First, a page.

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Credential Stuffing

In this video, Zanidd will explain how password spraying works and presents remedies to prevent it from happening.
Hello, world. I’m Zanidd and welcome to the Hands On Password Cracking and Security course on Code Red. In this section, we will cover the downsides of passwords, and miscellaneous vulnerabilities, and the misuse of passwords. We will also take a brief look at alternatives to passwords. In this lesson, we will discuss what credential stuffing is. We will also see how this has influenced companies in the real world, and how you can prevent this from happening to you or your company. So, what even is credential stuffing? Credential stuffing is a subcategory of brute force attacks. It doesn’t require hashing algorithms, but instead tries a list of commonly used username and password pairs.
This is possible because most users use the same password and username for every application they use. So once a company gets hacked, and the username/password pairs dumped in plain text somewhere, an attacker can use those pairs to hack into other accounts. For example, if you were to have the email, with the password “1-2-3-4-5-6” as your Facebook credential, but also as your credentials for, let’s say, Twitter, you could be a target for this attack. If Twitter gets hacked, and all passwords get dumped, an attacker can now enter into your Twitter account.
But not only that, because you’re using the same password and username on Facebook, an attacker can now try the pair, from Twitter, on Facebook and log in as you. One big problem here is that sysadmins cannot force users to have unique passwords for every platform. So in the worst case, an employee might be even using the same password and/or username that was already leaked or dumped. For example, in 2016, over 3 billion credentials have been dumped, and the number is constantly growing. The attack itself is also pretty straightforward. You first need to find the dump, and then use a tool, like Selenium, to make the logins with the list you just got.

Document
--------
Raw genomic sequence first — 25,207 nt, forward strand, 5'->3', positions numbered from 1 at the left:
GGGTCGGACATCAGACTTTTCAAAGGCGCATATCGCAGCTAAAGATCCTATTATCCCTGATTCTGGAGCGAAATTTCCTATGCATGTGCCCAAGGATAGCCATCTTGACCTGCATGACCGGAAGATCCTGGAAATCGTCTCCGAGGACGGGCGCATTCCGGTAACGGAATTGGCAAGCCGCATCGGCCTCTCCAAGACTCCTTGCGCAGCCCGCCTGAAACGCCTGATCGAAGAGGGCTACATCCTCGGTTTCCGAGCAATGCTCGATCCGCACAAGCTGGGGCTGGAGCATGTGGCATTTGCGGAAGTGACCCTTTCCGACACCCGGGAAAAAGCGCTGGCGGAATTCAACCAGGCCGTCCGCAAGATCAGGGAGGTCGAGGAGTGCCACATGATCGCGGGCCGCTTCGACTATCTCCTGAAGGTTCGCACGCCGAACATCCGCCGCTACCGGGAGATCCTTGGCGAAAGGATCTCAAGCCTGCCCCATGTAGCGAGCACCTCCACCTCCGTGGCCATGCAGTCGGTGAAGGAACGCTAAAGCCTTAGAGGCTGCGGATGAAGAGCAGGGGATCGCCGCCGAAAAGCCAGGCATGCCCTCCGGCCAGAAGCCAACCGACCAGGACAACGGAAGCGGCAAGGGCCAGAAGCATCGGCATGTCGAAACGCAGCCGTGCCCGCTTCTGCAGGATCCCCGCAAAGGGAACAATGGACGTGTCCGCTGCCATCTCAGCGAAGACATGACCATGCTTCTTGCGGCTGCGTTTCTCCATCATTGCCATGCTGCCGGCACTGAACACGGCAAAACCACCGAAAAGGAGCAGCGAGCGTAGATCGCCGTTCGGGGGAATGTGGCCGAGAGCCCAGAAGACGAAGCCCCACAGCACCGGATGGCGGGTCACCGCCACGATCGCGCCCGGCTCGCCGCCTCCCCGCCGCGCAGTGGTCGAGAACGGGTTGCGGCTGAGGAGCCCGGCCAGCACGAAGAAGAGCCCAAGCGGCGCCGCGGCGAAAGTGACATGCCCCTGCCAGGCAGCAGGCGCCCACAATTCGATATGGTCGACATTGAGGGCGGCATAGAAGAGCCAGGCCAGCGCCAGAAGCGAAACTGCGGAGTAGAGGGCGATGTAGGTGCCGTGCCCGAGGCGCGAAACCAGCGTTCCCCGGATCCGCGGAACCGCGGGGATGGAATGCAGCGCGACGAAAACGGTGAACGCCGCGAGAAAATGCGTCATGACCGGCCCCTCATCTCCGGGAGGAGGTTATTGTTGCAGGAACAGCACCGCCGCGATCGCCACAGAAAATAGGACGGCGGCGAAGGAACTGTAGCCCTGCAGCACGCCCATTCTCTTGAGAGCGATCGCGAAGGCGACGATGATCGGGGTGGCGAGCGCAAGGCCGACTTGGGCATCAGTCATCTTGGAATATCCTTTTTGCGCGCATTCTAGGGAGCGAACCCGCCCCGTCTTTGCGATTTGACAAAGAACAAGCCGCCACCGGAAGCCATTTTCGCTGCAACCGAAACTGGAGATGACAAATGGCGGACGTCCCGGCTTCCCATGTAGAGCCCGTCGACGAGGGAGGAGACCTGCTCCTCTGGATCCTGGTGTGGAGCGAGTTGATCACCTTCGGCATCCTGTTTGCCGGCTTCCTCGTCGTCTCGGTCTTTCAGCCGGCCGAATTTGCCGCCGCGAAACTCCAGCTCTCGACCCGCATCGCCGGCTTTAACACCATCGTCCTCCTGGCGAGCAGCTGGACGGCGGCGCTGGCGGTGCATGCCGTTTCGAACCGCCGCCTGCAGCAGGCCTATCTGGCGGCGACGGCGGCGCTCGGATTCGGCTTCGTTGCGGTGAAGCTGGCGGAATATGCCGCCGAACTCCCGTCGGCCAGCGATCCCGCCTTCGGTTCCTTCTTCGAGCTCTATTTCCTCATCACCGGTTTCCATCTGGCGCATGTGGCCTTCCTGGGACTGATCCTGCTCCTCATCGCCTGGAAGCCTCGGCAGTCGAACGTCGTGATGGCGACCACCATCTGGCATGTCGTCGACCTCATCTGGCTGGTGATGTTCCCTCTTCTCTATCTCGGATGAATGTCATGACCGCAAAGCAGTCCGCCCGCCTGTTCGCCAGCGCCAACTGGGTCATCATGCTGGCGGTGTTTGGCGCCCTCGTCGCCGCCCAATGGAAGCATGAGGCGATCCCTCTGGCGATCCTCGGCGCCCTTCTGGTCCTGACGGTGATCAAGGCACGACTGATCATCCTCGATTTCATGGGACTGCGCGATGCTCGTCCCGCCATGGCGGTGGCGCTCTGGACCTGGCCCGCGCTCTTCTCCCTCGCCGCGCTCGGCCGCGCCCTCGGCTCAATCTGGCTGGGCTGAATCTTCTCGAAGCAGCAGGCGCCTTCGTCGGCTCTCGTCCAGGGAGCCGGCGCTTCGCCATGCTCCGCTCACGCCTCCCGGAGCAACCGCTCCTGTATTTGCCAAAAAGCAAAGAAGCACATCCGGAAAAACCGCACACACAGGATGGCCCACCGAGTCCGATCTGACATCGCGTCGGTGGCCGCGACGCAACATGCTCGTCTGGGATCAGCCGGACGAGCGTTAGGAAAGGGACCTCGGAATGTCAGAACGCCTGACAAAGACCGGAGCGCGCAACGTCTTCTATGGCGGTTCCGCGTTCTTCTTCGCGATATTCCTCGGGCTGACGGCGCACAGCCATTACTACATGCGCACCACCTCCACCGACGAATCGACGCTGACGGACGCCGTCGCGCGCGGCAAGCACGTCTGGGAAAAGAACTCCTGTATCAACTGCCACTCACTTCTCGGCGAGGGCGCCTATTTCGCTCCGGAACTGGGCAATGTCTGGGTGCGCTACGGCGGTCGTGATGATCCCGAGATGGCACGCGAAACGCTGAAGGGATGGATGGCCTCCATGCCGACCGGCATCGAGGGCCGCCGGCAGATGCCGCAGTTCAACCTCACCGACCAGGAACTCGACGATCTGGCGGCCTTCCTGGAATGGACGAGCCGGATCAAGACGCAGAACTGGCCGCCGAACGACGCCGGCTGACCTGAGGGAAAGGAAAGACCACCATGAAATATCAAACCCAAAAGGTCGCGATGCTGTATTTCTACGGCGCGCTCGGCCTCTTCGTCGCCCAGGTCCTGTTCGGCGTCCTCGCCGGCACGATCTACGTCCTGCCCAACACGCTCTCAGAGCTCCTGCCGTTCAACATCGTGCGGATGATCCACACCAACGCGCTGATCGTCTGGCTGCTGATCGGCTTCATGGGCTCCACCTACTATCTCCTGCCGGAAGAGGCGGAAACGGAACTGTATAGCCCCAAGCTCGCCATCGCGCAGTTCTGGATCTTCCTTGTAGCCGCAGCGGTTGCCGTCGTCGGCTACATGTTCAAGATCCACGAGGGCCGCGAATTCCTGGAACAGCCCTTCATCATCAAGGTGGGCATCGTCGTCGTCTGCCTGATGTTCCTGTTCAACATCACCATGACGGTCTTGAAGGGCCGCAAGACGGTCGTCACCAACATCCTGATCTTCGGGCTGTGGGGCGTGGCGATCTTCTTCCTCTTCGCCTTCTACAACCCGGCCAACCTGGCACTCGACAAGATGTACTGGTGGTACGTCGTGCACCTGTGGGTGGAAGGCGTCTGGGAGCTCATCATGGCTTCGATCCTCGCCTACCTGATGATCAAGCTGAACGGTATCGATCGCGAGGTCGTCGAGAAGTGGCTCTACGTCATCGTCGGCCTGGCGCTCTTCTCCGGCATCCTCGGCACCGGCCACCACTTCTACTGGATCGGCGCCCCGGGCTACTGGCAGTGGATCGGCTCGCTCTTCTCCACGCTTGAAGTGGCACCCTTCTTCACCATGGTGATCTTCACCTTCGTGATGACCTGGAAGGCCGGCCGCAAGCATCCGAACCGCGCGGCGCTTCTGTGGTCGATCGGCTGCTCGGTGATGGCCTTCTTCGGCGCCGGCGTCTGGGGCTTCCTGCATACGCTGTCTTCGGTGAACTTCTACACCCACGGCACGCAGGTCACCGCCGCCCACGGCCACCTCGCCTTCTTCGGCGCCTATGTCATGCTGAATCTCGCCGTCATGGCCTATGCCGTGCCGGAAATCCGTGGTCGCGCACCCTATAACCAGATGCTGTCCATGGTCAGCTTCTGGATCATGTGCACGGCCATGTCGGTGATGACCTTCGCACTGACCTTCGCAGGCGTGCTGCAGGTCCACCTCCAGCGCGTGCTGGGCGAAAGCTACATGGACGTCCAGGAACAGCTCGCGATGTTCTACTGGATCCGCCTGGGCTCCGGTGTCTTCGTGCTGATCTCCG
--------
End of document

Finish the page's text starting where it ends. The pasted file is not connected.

After a while, you will have cracked some logins already - no hashing needed. So how do we solve this issue? Well, one is for sure - we can’t force the users to create a unique password for every platform, but we can do other things. We can force them to use a random number for every login instead, with something like multifactor authentication. The best option to remedy this issue is to use multifactor authentication. In fact, you can use something like MFAs or Google Authenticator, and similar apps. Some ebanking platforms even have a unique second factor.
For example, I have to enter my username and password, and then use a box where I have to put my card in, enter my pin, and then I get a code to enter for the login. If for some reason, MFA - or Multifactor Authentication - is not possible, we can also try to stop the attacker by using Captchas. This may not be as effective as MFA but still better than nothing. This will reduce the amount of attacks because they have to find a way to automate the “select a traffic light” thing from Google. We can also retroactively do something with IP blacklisting and checking for leaks. If we monitor suspicious activity from one IP, we can block that one.
We can also use the same method as the attackers to check if any company, employee, or user, has leaked passwords. We can run a tool that automates the process, and then automatically resets the leaked passwords. And that’s all about credential stuffing. In the next lesson, we’re going to take a look at a similar attack - password spraying. It’s similar to credential stuffing but works differently.

This video will define credential stuffing and explain how to prevent it from happening.

Remedies that will be presented include multifactor authentication (MFA), and CAPTCHA. We’ll also explore retroactive strategies which include checking for leaked passwords and blocking blacklisted IP addresses.

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Advanced Cyber Security Training: Hands-On Password Attacks

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